Government to seek death penalty for Boston Marathon bombing suspect

WASHINGTON -- Federal prosecutors announced today they will seek the death penalty for Dzhokhar Tsarnaev in connection with last year’s Boston Marathon bombing, saying in federal court papers that the attack that killed three people and injured hundreds of others was committed in an “especially heinous, cruel and depraved manner.”

It marks the first time the Obama administration will attempt to execute an accused terrorist in a federal court case.

However, given that Tsarnaev is portrayed by his legal defense team as under the spell of his now-deceased older brother, and that there have been no legal executions in Massachusetts in more than 65 years, it may be tough for prosecutors to obtain the ultimate punishment there.

The Justice Department announced the decision to seek the death penalty in a two-sentence statement from Atty. Gen. Eric H. Holder Jr.


“After consideration of the relevant facts, the applicable regulations and the submissions made by the defendant’s counsel, I have determined that the United States will seek the death penalty in this matter,” Holder said. “The nature of the conduct at issue and the resultant harm compel this decision.”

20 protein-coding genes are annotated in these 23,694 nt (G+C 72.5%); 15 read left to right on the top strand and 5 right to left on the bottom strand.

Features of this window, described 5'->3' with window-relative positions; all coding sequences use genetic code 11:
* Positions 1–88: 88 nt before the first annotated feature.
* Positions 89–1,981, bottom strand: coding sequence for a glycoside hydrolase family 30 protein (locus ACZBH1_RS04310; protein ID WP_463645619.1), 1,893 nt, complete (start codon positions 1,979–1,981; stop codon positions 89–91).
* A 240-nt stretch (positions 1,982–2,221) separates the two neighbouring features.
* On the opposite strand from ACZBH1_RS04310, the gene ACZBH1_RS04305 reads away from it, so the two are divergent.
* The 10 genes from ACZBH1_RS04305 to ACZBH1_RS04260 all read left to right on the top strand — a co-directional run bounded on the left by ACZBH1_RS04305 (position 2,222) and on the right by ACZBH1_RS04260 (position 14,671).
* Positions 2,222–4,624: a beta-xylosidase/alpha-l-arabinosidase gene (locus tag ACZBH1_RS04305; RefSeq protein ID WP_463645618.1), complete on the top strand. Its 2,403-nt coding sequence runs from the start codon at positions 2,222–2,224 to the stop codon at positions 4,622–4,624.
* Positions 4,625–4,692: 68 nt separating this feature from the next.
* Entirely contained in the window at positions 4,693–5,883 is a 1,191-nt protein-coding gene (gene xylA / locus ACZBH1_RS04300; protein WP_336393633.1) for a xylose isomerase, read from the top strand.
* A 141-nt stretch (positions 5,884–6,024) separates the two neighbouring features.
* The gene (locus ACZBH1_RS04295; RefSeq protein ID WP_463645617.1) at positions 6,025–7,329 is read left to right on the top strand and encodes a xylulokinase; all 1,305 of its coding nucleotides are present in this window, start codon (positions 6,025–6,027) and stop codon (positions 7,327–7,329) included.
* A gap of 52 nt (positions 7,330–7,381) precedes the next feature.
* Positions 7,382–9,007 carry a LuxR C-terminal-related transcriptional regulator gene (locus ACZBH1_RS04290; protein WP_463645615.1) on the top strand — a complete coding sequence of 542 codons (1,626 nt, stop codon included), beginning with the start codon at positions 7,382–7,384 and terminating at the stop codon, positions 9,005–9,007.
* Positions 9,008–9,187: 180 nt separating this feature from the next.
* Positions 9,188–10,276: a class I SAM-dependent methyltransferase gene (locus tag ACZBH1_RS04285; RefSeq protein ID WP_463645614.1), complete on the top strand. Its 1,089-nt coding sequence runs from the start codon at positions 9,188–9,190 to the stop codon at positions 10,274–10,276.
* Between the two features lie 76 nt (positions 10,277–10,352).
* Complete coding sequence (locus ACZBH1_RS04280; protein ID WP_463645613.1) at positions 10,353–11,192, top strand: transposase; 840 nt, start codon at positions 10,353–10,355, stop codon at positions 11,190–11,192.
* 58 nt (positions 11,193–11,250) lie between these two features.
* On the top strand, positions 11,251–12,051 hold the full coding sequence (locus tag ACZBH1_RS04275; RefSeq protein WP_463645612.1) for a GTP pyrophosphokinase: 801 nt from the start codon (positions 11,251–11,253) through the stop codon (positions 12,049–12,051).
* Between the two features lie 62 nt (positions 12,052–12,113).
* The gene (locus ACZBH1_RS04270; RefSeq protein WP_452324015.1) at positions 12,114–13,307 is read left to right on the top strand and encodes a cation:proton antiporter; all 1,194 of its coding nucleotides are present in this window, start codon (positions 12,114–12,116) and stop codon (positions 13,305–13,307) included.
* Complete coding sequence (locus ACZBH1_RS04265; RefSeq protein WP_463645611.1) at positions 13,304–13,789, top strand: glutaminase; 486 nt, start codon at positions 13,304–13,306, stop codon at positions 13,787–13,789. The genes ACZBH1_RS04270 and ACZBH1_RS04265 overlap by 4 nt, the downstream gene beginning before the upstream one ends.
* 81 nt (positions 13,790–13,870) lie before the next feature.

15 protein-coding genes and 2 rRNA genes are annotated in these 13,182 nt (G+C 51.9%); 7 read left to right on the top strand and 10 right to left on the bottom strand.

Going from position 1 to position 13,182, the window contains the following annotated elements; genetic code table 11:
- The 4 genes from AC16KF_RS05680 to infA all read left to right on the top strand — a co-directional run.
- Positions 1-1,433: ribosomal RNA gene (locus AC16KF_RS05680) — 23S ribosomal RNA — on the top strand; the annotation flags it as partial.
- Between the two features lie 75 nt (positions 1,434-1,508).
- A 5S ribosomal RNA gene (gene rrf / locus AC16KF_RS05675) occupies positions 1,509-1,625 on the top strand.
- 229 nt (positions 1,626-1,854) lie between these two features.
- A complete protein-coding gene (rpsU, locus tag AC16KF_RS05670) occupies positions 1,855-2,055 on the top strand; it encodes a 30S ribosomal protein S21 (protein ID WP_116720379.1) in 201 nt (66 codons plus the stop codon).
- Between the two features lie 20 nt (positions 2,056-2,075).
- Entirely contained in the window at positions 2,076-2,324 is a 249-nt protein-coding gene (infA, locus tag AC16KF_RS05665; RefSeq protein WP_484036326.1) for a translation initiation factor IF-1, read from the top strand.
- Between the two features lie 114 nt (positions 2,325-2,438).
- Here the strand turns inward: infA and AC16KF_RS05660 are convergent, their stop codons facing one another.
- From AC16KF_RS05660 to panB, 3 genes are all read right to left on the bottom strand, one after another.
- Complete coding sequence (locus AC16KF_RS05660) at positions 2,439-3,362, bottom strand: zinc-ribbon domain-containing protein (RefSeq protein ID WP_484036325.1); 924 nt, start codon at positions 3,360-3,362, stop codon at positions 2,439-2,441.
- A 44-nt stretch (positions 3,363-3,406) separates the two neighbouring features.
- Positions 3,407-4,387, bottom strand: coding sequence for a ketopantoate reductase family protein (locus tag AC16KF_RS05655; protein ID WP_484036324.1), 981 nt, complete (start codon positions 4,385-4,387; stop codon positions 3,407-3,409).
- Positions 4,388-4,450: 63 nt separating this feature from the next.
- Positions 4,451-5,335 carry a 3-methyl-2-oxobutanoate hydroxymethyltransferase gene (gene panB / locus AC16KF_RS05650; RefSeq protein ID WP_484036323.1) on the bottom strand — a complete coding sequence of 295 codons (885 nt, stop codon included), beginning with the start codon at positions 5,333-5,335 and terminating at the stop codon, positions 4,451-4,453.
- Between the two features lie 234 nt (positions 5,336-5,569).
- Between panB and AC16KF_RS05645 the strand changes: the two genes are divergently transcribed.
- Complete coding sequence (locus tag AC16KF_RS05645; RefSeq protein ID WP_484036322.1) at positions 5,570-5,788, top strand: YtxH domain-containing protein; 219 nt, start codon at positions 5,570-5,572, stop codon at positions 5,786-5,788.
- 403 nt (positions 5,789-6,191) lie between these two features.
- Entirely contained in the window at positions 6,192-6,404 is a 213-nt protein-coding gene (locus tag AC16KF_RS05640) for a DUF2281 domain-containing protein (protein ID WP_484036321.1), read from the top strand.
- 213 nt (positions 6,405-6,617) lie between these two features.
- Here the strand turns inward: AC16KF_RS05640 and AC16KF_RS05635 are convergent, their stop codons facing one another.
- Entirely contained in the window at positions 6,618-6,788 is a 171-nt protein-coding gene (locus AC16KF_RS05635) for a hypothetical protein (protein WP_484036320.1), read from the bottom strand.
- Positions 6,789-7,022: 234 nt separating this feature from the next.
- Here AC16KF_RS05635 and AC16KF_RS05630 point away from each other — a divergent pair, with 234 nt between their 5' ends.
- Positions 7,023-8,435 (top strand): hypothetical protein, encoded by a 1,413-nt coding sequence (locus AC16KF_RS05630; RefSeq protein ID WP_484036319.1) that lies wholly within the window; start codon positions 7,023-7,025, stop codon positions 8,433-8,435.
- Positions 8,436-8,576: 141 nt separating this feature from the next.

TIMELINE: Tsarnaev family history

In an eight-page court filing on the decision, signed by Carmen M. Ortiz, the U.S. attorney in Boston, prosecutors cited “substantial planning and premeditation” in the April 15 attack, the fact that there were “multiple killings,” and that one of those killed, an 8-year-old boy named Martin Richard, was a particularly “vulnerable victim.”

Further, prosecutors termed 20-year-old Tsarnaev’s alleged role a betrayal of the United States.

“Dzhokhar Tsarnaev received asylum from the United States, obtained citizenship and enjoyed the freedoms of a United States citizen, and then betrayed his allegiance to the United States by killing and maiming people,” the papers said.

Prosecutors said the Boston Marathon was selected because it “draws large crowds of men, women and children by its final stretch, making it especially susceptible to the act and effects of terrorism.”

Massachusetts has not executed a convicted murder since 1947, when two gangsters who had killed a former Marine were sent to the electric chair.



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